Left to right: Lauren Miller Rogen, Seth Rogen, Mark Rogen, Sandy Rogen and Danya Rogen at the ceremony in New York City at which Mark and Seth were honoured with the Generation to Generation Activism Award from the Workmen’s Circle. (photo from Mark Rogen)
Vancouver’s Mark and Sandy Rogen have good reason to be proud of their children and the Jewish values with which they raised them. Some of those values were highlighted as 2019 came to a close, when Mark Rogen and his actor, writer and producer son Seth were honoured on Dec. 2 with the Generation to Generation Activism Award from the Workmen’s Circle in New York.
The award recognizes the Rogens’ work promoting Jewish culture and traditions, while also carrying on the traditions of tikkun olam, repairing the world.
“What made it meaningful for us and for everyone who came was that it was an award about values,” Mark Rogen said in an interview with the Jewish Independent after a game of basketball at the Jewish Community Centre of Greater Vancouver. “It wasn’t about someone giving $2 million to get their name on a hospital. It was about recognizing people living in a positive way.”
Rogen said he and Sandy have always preached that value to their kids, along with the idea that they should always strive to “be a blessing.”
“That’s the way Sandy and I tried to raise Danya and Seth – to try to be a blessing and do what you can,” he explained. “Doing something one-to-one is just as good as doing something internationally. It’s where your heart is and I think Sandy and I are very happy to see that’s how Danya and Seth live their lives. That’s the pride.”
Rogen noted that, when his kids were young, they experienced many blessings. In those years, he said, the family had little money and institutions like Vancouver Talmud Torah, the JCC and Camp Miriam treated his children well, and “didn’t charge us a lot. So, Danya and Seth spent their formative years in the Vancouver Jewish community, and their friends today are from those years. Seth met Evan [Goldberg, his writing partner] at the JCC doing karate, and then they did bar mitzvah classes together.”
Knowing that his children are giving back as adults is important, said Rogen, who worked for the Workmen’s Circle for two years when the family temporarily moved to Los Angeles when Seth filmed Freaks and Geeks. Among other things, Seth and wife Lauren Miller Rogen founded Hilarity for Charity, which raises money for Alzheimer’s care, research and support.
That the recent award was a joint honour made it more meaningful to Seth Rogen. “To be honoured in any capacity is rare and lovely for me, but, to be honoured alongside my father was truly special and memorable,” he told the Independent. “My dad has always been dedicated to helping others and spreading goodness wherever he can. He worked for nonprofits most of my childhood and always strived to make the world a better place. He is someone I always go to for advice and his guidance is consistently geared towards not just what’s good for me, but what’s good for everyone.”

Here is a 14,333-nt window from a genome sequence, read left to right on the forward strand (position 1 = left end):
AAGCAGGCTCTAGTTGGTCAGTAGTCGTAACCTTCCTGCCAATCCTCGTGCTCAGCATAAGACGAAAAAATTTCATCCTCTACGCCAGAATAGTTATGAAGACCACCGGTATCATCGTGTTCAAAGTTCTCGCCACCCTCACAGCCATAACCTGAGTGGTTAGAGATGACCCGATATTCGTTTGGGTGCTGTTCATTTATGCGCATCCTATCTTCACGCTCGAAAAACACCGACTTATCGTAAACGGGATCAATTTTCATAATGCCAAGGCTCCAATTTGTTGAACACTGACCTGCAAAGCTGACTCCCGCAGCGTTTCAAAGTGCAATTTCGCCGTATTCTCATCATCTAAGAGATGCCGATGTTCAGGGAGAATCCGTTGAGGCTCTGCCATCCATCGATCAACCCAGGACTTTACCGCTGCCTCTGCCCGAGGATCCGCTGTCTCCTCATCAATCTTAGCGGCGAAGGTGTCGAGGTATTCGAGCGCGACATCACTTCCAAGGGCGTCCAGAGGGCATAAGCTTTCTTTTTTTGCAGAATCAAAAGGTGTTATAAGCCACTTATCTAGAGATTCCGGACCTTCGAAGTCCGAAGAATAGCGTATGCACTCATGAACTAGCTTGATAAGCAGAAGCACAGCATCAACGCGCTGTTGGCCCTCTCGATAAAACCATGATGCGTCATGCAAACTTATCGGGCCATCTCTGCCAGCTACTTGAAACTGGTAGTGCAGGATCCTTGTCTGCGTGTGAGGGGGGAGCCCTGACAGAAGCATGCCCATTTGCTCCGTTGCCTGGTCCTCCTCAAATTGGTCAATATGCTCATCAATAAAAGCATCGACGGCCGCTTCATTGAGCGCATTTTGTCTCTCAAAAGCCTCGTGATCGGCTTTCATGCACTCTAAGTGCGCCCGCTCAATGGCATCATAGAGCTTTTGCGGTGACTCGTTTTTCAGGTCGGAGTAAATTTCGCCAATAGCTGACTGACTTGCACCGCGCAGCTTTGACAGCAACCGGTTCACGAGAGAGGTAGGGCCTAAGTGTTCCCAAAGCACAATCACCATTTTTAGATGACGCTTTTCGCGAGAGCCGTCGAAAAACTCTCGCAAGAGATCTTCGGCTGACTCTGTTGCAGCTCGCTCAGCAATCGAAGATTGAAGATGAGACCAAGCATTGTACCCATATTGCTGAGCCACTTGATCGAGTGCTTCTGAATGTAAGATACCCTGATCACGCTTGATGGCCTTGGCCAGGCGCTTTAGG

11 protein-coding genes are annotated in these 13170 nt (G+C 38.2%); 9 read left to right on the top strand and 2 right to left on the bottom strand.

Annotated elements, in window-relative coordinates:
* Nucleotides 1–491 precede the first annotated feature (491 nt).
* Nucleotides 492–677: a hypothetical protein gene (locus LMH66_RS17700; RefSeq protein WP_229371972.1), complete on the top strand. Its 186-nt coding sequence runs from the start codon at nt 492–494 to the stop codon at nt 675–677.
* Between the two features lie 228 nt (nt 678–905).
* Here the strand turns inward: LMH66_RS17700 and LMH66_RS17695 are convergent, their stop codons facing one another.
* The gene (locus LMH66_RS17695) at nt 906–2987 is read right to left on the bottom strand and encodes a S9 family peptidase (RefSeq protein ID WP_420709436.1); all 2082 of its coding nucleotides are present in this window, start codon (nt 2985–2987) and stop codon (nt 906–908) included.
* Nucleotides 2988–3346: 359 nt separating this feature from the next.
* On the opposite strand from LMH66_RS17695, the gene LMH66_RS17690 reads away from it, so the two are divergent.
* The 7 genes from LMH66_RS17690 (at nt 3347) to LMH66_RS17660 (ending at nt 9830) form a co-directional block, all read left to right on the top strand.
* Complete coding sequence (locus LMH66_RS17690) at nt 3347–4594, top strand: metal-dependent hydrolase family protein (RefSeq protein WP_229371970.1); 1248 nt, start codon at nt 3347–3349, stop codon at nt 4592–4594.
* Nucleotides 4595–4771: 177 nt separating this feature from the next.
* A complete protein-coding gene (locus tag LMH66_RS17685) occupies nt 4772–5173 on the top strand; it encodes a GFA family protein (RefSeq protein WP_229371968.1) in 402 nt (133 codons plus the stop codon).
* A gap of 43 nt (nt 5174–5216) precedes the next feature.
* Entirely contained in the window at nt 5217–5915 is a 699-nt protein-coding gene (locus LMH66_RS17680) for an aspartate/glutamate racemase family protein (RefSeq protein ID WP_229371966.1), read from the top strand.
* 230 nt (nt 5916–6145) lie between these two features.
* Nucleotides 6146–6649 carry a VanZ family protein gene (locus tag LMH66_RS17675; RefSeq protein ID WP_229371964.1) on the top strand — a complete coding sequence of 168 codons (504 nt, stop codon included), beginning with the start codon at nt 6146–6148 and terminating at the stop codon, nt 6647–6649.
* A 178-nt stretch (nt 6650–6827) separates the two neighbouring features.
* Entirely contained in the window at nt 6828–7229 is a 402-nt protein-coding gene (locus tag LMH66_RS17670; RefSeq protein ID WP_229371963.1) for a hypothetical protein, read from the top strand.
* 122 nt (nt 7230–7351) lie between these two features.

As for the Jewishness he often displays on screen, the actor said he rarely separates that part of himself from his work. “Being Jewish is inseparable from my identity in many ways, so it’s something I’ve always thought was good to acknowledge and integrate into my work,” he explained. “I simply am Jewish and I’m proud of myself and what I’ve done with my life.”
Seth Rogen’s biggest Jewish role, however, might be coming in the soon-to-be-released American Pickle, in which he plays a young man who comes to the United States in 1918 from a European shtetl, then gets trapped and preserved in a pickle barrel for 100 years before being united with his grandson in Brooklyn.
Danya Rogen – who is currently on the board of Vancouver Talmud Torah, on the personnel committee for Habonim Dror Camp Miriam and a regular participant on the JCC softball league team her father captains – joined many family members and friends in New York for the ceremony honouring her father and brother. She remembers her parents raising their awareness of important issues at a very young age.
“My parents, and my dad in particular, taught us to stand up for what we believe in and stand up for others who can’t do it for themselves,” she said. “My parents were also incredibly kind and generous, even when we didn’t have so much ourselves. All of those values have stuck with me my whole life. “I hope to live up to being a blessing and can pass those values on to my own children. I suppose the fact that I have become a social worker isn’t that surprising.”
Kyle Berger is Jewish Community Centre of Greater Vancouver sports coordinator, and a freelance writer living in Richmond.